And that additional prosperity is spread widely across Europe. The Gini coefficient, a widely used measure for economic inequality, is not higher today in Germany, France, Spain, Italy or Greece than it was when the European single market was established.
But for many, the challenges unearthed by the crises will have seemed to be nothing short of Herculean. Some, it appears, even thought them irresolvable. Indeed, a number of commentators, particularly on the other side of the Atlantic, but elsewhere, too, predicted that the euro would come crashing down.
That didn't happen, and in my view that would have been a disaster.
Yes, we do often have highly contentious debates. We struggle to find solutions and move things forward.
And yes, the results won’t always be to everyone’s satisfaction. Things do sometimes move in the wrong direction, and corrective action does need to be taken. But I’m confident. Because at the end of the day, we all have the same objective: mutual economic success, harmonious political cooperation, opportunities for all, and the preservation of a stable currency.
Let’s be honest, though – the future might also hold regional or sectoral crises in store which put the euro area to the test. And if a crisis does materialise, the European house we live in today will need to be sufficiently strong to withstand these headwinds.
Where exactly are we on our path towards making monetary union stable and prosperous over the long term? I wouldn't say that we have already accomplished more than 80% of our labours, like Hercules had done when Paris was founded. But we have already made good progress on our journey.
Take the situation in the labour markets, for instance. Today's unemployment rate in the euro area might still be a bit higher than it was before the crisis, but let’s not forget that the employment rate is up on the 2007 figure. In the United States, this rate still hasn’t returned to its pre-crisis level.
The labour market reforms implemented in the member states are working, then. They are helping more people to get into work than before the crisis.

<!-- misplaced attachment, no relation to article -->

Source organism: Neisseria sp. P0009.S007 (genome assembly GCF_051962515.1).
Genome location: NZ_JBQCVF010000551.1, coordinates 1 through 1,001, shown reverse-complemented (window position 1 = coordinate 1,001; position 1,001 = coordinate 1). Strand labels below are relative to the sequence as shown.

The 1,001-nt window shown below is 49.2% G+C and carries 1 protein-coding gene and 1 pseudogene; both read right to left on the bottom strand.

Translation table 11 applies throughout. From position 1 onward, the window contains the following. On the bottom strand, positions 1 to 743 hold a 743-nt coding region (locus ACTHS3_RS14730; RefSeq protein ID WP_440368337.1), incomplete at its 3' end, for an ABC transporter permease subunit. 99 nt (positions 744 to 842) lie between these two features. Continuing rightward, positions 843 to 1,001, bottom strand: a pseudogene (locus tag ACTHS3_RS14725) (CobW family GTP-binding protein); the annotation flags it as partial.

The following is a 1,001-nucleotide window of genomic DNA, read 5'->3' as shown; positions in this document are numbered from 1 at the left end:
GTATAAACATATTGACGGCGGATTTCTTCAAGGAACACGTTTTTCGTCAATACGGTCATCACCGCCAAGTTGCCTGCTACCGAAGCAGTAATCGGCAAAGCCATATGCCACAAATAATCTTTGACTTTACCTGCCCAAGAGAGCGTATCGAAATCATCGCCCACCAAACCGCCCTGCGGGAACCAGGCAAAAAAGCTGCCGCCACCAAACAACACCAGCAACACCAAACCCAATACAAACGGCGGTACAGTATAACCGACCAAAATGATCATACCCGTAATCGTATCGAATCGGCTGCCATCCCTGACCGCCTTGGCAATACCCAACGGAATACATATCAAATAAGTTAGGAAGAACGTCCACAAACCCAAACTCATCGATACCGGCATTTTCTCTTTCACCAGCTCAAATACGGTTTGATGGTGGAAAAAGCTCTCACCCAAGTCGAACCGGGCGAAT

Note that the template for successful labour market reform is always the same – a flexible jobs market combined with a backstop to support employees who happen to lose their jobs. The reforms initiated by the French government are following the exact same template. That’s good news for the entire euro area, because it is in Europe’s interest for France to have a strong economy.
We have made some progress at the European level, too. The banking union, for example, is a milestone on the path leading towards a truly unified European financial market. And it encapsulates the promise that investors should take responsibility for future bank misconduct, not taxpayers.
But there is another, more fundamental question which the crisis has raised, and that is whether a monetary union combining a single monetary policy and national economic and fiscal autonomy can function over the long term. Given that exchange rates have been removed, different adjustment mechanisms need to be in place to effectively smooth shocks which hit individual member states. Some countries were unable to perform this smoothing function during the crisis – partly because doubts surrounding the sustainability of their public finances prevented them from loosening fiscal policy to stabilise their economies.
Is a monetary union in which national governments retain responsibility for economic and fiscal policy matters a model which can function over the long run? Or does fiscal policy need to be integrated comprehensively in order to be able to cushion regional shocks using joint expenditure and transfers? That is the question I now intend to discuss.